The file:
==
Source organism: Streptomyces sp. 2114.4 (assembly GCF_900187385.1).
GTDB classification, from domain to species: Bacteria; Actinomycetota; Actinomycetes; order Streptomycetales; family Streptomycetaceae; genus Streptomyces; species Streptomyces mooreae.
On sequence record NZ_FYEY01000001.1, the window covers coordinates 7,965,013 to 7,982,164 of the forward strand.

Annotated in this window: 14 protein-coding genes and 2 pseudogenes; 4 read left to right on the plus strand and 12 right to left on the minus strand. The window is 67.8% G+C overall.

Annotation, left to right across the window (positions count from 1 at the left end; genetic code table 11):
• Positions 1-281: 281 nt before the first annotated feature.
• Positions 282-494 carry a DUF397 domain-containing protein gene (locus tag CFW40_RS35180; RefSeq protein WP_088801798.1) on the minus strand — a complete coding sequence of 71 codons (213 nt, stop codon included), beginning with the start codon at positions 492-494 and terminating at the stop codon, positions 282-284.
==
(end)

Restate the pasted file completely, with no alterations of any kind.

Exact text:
Source organism: Streptomyces sp. 2114.4 (assembly GCF_900187385.1).
GTDB classification, from domain to species: Bacteria; Actinomycetota; Actinomycetes; order Streptomycetales; family Streptomycetaceae; genus Streptomyces; species Streptomyces mooreae.
On sequence record NZ_FYEY01000001.1, the window covers coordinates 7,965,013 to 7,982,164 of the forward strand.

Annotated in this window: 14 protein-coding genes and 2 pseudogenes; 4 read left to right on the plus strand and 12 right to left on the minus strand. The window is 67.8% G+C overall.

Annotation, left to right across the window (positions count from 1 at the left end; genetic code table 11):
• Positions 1-281: 281 nt before the first annotated feature.
• Positions 282-494 carry a DUF397 domain-containing protein gene (locus tag CFW40_RS35180; RefSeq protein WP_088801798.1) on the minus strand — a complete coding sequence of 71 codons (213 nt, stop codon included), beginning with the start codon at positions 492-494 and terminating at the stop codon, positions 282-284.